With the 2D/3D wall motion tracking features, users can obtain angle-independent, quantitative, and regional information about myocardial contraction, as well as optimize the pacemaker setting. Toshiba also anticipates that the ability to identify wall-motion defects and heart timing will tremendously improve Cardiac Resynchronization Therapy using pacemakers by examining whether a person will be a responder to CRT.

“Toshiba’s 4D tracking offers estimation of left ventricular volumes, ejection fraction, and direct measurement of global and regional myocardial function by means of speckle tracking, and provides insights that echocardiographers have not had before,” said Gerard Aurigemma, MD, professor of medicine at the University of Massachusetts and director of noninvasive cardiology at the UMass Memorial Medical Center.

Customer feedback played a huge role in bringing the Artida to market, Kenny said. Capture and propping tools allow for a rendered image in two steps, improving on other systems in the market that require 12 steps or more. In emphasizing ease of use, Toshiba also strived to reduce the development of repetitive stress syndrome in users, Kenny said.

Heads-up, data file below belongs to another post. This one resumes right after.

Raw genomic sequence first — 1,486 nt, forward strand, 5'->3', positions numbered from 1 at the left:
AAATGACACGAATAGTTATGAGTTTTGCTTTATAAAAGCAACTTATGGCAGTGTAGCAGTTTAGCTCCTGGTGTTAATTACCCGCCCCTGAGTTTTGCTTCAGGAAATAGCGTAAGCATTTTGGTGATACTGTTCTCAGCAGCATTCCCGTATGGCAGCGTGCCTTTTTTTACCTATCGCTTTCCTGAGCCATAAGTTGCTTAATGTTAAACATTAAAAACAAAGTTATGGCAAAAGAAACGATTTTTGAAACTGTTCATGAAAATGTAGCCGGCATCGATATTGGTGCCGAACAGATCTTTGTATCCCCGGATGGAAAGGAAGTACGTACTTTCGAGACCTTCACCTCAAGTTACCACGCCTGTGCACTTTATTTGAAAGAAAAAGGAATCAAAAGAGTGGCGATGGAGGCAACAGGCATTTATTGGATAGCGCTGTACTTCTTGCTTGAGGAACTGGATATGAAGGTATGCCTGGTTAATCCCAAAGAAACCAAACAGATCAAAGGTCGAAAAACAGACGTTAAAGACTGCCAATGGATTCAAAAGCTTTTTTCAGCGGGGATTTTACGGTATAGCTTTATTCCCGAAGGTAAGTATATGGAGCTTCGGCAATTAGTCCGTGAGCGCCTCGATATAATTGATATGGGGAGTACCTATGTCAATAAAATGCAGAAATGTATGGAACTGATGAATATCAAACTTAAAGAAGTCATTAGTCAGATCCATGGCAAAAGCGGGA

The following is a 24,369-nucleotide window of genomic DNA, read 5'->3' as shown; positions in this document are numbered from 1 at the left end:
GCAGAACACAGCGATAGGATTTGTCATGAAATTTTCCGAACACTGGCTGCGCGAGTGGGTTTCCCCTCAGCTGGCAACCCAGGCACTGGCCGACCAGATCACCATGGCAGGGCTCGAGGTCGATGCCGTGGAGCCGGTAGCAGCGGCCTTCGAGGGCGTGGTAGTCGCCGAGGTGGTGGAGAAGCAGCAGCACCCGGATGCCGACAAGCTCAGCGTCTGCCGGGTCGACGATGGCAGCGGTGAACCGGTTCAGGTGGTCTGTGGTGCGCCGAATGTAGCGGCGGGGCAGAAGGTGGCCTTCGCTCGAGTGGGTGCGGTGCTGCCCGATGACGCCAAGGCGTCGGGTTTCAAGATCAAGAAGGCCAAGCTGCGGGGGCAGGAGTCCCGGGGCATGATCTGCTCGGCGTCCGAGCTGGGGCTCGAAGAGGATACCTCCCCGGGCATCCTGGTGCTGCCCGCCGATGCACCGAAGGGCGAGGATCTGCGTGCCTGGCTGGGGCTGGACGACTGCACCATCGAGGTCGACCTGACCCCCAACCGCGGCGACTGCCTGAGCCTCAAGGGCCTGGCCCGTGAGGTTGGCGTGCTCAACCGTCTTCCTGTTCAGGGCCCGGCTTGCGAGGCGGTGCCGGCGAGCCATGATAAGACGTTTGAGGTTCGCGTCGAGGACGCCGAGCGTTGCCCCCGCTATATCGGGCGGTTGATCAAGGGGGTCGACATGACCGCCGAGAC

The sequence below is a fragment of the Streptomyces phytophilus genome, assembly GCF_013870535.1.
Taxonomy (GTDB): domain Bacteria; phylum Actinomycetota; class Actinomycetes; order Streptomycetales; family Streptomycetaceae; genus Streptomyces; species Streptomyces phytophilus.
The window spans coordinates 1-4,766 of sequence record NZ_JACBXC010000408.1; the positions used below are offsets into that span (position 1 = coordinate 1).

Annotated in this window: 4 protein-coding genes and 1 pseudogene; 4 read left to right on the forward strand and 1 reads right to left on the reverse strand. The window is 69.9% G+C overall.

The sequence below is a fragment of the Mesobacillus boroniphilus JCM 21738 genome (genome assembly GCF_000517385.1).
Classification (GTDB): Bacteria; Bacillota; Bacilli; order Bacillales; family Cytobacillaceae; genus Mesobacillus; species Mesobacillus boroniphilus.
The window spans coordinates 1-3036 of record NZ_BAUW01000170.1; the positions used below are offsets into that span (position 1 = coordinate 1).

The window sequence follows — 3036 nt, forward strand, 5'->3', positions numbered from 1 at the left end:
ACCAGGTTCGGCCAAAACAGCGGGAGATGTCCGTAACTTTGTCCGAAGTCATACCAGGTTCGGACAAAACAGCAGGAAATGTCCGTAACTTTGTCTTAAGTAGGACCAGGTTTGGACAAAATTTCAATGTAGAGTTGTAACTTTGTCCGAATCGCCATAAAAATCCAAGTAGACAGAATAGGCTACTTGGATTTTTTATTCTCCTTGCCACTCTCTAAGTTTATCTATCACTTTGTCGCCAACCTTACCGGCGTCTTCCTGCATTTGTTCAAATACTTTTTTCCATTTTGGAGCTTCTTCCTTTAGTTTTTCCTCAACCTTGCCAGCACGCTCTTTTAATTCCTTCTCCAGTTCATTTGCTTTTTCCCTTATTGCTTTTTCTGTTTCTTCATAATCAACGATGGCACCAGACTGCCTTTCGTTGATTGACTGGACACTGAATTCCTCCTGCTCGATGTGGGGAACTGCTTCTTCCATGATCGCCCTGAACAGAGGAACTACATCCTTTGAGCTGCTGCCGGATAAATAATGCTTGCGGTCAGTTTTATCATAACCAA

The Artida is equipped with additional features that enhance diagnostic capabilities, such as multiple processors that run synchronously. This function gives way for the handling of large amounts of data, as well as heightens the level of imaging performance and clarity. Specifically, it uses the distributed processing power of more than 80 processor cores interconnected by a fast, digital system interface.